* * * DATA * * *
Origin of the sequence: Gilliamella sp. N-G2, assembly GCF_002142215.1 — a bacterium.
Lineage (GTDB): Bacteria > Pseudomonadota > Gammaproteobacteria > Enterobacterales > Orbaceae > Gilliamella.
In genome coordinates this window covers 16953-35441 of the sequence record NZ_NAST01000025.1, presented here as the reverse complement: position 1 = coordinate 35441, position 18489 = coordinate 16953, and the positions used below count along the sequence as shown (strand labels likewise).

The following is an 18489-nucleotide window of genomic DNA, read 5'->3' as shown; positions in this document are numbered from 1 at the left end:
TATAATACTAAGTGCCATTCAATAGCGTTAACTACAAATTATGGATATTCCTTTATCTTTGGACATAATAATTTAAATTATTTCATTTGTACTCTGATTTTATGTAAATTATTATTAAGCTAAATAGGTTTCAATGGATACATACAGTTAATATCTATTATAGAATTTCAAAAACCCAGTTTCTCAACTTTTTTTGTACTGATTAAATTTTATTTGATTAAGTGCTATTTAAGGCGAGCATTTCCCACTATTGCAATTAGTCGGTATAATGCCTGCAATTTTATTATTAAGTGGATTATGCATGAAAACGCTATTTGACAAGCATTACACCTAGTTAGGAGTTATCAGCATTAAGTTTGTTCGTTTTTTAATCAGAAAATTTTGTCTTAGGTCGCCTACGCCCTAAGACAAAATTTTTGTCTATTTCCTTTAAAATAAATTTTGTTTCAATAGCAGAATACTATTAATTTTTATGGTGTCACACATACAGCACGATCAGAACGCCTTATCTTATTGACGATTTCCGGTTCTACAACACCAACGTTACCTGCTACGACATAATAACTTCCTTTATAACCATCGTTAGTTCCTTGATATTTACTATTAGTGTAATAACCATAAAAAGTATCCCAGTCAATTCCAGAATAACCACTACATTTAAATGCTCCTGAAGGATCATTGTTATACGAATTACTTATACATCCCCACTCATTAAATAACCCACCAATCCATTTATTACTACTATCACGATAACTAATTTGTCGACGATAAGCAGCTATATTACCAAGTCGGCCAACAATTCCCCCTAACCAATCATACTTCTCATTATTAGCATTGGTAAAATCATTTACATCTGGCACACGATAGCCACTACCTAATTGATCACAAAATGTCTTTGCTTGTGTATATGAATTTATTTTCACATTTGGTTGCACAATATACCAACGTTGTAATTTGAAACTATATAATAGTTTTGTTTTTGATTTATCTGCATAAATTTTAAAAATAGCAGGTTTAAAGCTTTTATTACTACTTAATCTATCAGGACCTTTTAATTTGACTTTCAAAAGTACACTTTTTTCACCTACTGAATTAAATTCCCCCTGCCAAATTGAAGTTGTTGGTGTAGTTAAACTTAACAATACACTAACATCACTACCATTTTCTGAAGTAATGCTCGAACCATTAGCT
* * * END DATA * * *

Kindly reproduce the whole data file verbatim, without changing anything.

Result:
Origin of the sequence: Gilliamella sp. N-G2, assembly GCF_002142215.1 — a bacterium.
Lineage (GTDB): Bacteria > Pseudomonadota > Gammaproteobacteria > Enterobacterales > Orbaceae > Gilliamella.
In genome coordinates this window covers 16953-35441 of the sequence record NZ_NAST01000025.1, presented here as the reverse complement: position 1 = coordinate 35441, position 18489 = coordinate 16953, and the positions used below count along the sequence as shown (strand labels likewise).

The following is an 18489-nucleotide window of genomic DNA, read 5'->3' as shown; positions in this document are numbered from 1 at the left end:
TATAATACTAAGTGCCATTCAATAGCGTTAACTACAAATTATGGATATTCCTTTATCTTTGGACATAATAATTTAAATTATTTCATTTGTACTCTGATTTTATGTAAATTATTATTAAGCTAAATAGGTTTCAATGGATACATACAGTTAATATCTATTATAGAATTTCAAAAACCCAGTTTCTCAACTTTTTTTGTACTGATTAAATTTTATTTGATTAAGTGCTATTTAAGGCGAGCATTTCCCACTATTGCAATTAGTCGGTATAATGCCTGCAATTTTATTATTAAGTGGATTATGCATGAAAACGCTATTTGACAAGCATTACACCTAGTTAGGAGTTATCAGCATTAAGTTTGTTCGTTTTTTAATCAGAAAATTTTGTCTTAGGTCGCCTACGCCCTAAGACAAAATTTTTGTCTATTTCCTTTAAAATAAATTTTGTTTCAATAGCAGAATACTATTAATTTTTATGGTGTCACACATACAGCACGATCAGAACGCCTTATCTTATTGACGATTTCCGGTTCTACAACACCAACGTTACCTGCTACGACATAATAACTTCCTTTATAACCATCGTTAGTTCCTTGATATTTACTATTAGTGTAATAACCATAAAAAGTATCCCAGTCAATTCCAGAATAACCACTACATTTAAATGCTCCTGAAGGATCATTGTTATACGAATTACTTATACATCCCCACTCATTAAATAACCCACCAATCCATTTATTACTACTATCACGATAACTAATTTGTCGACGATAAGCAGCTATATTACCAAGTCGGCCAACAATTCCCCCTAACCAATCATACTTCTCATTATTAGCATTGGTAAAATCATTTACATCTGGCACACGATAGCCACTACCTAATTGATCACAAAATGTCTTTGCTTGTGTATATGAATTTATTTTCACATTTGGTTGCACAATATACCAACGTTGTAATTTGAAACTATATAATAGTTTTGTTTTTGATTTATCTGCATAAATTTTAAAAATAGCAGGTTTAAAGCTTTTATTACTACTTAATCTATCAGGACCTTTTAATTTGACTTTCAAAAGTACACTTTTTTCACCTACTGAATTAAATTCCCCCTGCCAAATTGAAGTTGTTGGTGTAGTTAAACTTAACAATACACTAACATCACTACCATTTTCTGAAGTAATGCTCGAACCATTAGCT